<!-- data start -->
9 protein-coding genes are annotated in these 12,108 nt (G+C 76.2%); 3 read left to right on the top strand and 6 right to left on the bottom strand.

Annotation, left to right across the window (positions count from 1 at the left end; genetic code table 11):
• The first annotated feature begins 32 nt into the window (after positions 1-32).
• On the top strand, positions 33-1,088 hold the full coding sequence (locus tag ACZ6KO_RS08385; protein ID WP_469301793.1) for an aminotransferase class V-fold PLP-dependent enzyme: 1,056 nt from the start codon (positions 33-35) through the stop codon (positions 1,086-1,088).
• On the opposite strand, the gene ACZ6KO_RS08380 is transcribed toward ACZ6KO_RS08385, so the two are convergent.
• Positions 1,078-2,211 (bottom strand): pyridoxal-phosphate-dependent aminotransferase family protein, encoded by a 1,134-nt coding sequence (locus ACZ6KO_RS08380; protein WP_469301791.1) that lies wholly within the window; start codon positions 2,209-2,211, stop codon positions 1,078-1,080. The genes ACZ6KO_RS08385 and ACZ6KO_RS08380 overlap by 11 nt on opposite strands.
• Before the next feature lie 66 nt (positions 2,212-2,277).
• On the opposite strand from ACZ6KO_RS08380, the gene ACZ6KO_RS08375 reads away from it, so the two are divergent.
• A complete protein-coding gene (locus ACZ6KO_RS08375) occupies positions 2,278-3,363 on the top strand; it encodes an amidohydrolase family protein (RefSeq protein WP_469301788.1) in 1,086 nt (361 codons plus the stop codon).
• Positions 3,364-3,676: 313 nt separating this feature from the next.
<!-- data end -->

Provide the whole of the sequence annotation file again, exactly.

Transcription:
9 protein-coding genes are annotated in these 12,108 nt (G+C 76.2%); 3 read left to right on the top strand and 6 right to left on the bottom strand.

Annotation, left to right across the window (positions count from 1 at the left end; genetic code table 11):
• The first annotated feature begins 32 nt into the window (after positions 1-32).
• On the top strand, positions 33-1,088 hold the full coding sequence (locus tag ACZ6KO_RS08385; protein ID WP_469301793.1) for an aminotransferase class V-fold PLP-dependent enzyme: 1,056 nt from the start codon (positions 33-35) through the stop codon (positions 1,086-1,088).
• On the opposite strand, the gene ACZ6KO_RS08380 is transcribed toward ACZ6KO_RS08385, so the two are convergent.
• Positions 1,078-2,211 (bottom strand): pyridoxal-phosphate-dependent aminotransferase family protein, encoded by a 1,134-nt coding sequence (locus ACZ6KO_RS08380; protein WP_469301791.1) that lies wholly within the window; start codon positions 2,209-2,211, stop codon positions 1,078-1,080. The genes ACZ6KO_RS08385 and ACZ6KO_RS08380 overlap by 11 nt on opposite strands.
• Before the next feature lie 66 nt (positions 2,212-2,277).
• On the opposite strand from ACZ6KO_RS08380, the gene ACZ6KO_RS08375 reads away from it, so the two are divergent.
• A complete protein-coding gene (locus ACZ6KO_RS08375) occupies positions 2,278-3,363 on the top strand; it encodes an amidohydrolase family protein (RefSeq protein WP_469301788.1) in 1,086 nt (361 codons plus the stop codon).
• Positions 3,364-3,676: 313 nt separating this feature from the next.